Dr. Kenneth W. Regan, 326 Davis Hall, 645-4738, email@example.com
TAs and UTAs:
Chaowen Guan: firstname.lastname@example.org Minwei Ye: email@example.com Ashish Tyagi: firstname.lastname@example.org
Note the Tue.+Wed. coverage before HWs are due on Thursdays. My Friday 1-2pm hours are primarily for my graduate seminar, hence Minwei Ye's at the same time take precedence for this course, but I'm available for private discussion and extended HWs can be given to me then. TA office hours are in/outside Davis 301, the shared TA space.
Spring 2016 Final, plus alternate problem (5). Its answer key.
Answer Key of our Prelim I.
Answer Key of our Prelim II.
Supplementary lecture notes on the Myhill-Nerode Theorem. Note too that this is covered in the Chapter 1 problems section, and both editions of Sipser give the proof (both directions) in the answers section.
Scans of handwritten handout on induction proofs and context-free grammars, featuring "Structural Induction": page 1, page 2. (May be changed)
Supplementary handout on Chomsky normal form conversion, with a worked-out example. (This spells things out more than the text does in its proof of Theorem 2.9---adding two optional steps removing "dead" and "unreachable" variables---but it's the same process.)
The first main objective of the course is to convey those major concepts and results in the theory of computation that guide our thinking about the power of computers and the problems we can solve with them. This includes the entire historical origin of the field in the work of Alan M. Turing, John von Neumann, and Stephen C. Kleene. Finite automata, regular expressions, context-free (and other) grammars, pushdown automata, and idealized programs (if not the Turing machine, think of the Java Virtual Machine) are tools of everyday computing practice. Computational complexity theory asks the fundamental question of how much time, memory, and other computational resources computers need to solve certain problems, and today is relied upon for Internet security.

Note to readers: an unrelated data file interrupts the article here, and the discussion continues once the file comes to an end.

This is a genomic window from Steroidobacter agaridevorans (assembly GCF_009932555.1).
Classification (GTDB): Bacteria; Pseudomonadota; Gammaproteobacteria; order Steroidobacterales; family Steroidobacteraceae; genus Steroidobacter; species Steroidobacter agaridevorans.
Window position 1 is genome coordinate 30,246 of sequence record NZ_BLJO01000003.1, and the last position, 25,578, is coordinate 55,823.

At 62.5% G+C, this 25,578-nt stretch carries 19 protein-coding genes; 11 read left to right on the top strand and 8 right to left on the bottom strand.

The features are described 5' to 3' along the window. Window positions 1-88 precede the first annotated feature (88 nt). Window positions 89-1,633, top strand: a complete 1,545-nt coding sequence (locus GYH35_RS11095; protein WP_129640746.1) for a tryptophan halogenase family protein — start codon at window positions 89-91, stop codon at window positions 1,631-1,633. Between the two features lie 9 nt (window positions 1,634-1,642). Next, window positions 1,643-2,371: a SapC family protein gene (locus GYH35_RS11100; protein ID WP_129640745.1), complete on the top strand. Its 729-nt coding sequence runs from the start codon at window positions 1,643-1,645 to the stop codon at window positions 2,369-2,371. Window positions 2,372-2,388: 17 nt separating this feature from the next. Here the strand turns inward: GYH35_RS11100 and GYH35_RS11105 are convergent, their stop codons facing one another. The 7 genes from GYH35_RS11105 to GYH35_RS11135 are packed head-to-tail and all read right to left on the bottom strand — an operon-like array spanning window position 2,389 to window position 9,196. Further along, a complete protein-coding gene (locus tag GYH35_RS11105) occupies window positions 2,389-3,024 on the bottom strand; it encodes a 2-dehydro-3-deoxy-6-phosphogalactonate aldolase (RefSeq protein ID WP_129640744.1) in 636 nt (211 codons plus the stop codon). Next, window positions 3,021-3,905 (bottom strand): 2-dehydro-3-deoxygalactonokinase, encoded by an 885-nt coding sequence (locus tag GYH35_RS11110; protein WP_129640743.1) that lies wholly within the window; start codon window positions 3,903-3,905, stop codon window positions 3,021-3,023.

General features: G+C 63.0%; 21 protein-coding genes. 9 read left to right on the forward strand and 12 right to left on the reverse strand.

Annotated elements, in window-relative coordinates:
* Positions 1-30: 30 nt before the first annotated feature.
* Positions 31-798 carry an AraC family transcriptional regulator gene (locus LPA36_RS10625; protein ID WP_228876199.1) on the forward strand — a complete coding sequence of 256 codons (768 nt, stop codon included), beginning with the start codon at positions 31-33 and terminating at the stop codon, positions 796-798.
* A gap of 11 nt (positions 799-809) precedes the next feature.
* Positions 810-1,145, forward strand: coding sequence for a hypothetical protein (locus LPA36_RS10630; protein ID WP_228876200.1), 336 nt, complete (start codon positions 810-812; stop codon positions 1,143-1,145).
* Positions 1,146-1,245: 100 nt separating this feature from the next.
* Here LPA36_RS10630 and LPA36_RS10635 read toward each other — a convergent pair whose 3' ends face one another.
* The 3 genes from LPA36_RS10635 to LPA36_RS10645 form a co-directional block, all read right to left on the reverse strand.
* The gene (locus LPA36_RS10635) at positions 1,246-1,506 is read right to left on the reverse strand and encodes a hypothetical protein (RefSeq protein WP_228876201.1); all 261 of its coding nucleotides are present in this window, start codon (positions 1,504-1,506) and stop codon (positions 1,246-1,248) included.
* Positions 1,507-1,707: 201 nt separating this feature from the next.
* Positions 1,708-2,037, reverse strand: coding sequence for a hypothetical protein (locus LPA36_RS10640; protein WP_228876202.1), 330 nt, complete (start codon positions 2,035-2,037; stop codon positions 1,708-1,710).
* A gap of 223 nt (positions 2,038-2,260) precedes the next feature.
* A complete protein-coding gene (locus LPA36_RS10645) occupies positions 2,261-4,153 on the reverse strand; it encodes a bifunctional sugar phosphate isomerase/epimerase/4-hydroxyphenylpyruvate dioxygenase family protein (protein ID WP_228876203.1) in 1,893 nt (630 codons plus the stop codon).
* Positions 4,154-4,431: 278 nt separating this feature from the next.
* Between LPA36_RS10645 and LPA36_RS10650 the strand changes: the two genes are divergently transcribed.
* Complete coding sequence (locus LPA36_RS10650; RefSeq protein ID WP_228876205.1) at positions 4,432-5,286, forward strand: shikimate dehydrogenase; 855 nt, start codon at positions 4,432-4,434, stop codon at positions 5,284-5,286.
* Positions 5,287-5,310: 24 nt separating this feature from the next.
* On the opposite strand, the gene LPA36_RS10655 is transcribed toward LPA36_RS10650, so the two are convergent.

A second main objective is not as "concrete" as the above-listed syllabus material, but is just as important. Computers are by-nature entirely formal entities---they do precisely what is prescribed in programming languages that are ultimately formal and mathematical. Not just to reason about them, but even to communicate effectively in the field and on the job, one must be able to state assertions precisely and design prototypes concisely. This requires fluency in the underlying mathematical language used to describe problems, computations, and objectives. This course gives valuable training in formal modes of reasoning, analysis, and presentation.
Setup instructions for the "Turing Kit" DFA/TM simulator (optional).
Spring 2016 Lecture Notes---Spring 2017 will generate new notes on the fly and have some change in time spent on certain topics, but will overall follow this sequence fairly closely:
Spring 2015 Lecture Notes---Spring 2016 will generate new notes on the fly but follow this sequence fairly closely.
Week 1 Scribe Notes
Week 2 Scribe Notes (part B).
Week 3 Scribe Notes
Week 4 Scribe Notes (part B)
Week 5 Scribe Notes (Both lectures in one fi le now)
Week 6 Scribe Notes (part B)
Week 7 Scribe Notes
Week 8 Scribe Notes (part B)
Week 9 Scribe Notes (part B)
Week 10 Scribe Notes (part B)
Week 11 Scribe Notes (part B)
Week 12 Scribe Notes
Week 13 Scribe Notes (part B)
Week 14 Scribe Notes (part B).
Week 2-or-3 recitation notes: page 1, page 2, page 3.
ASCII text pseudocode for the FA-to-regexp algorithm, expressed using a matrix of regular expressions.
Supplementary handout on Chomsky normal form conversion, with a worked-out example. (This is from the mid-1990s with Martin's text---the notation is different from lecture but the process is the same.)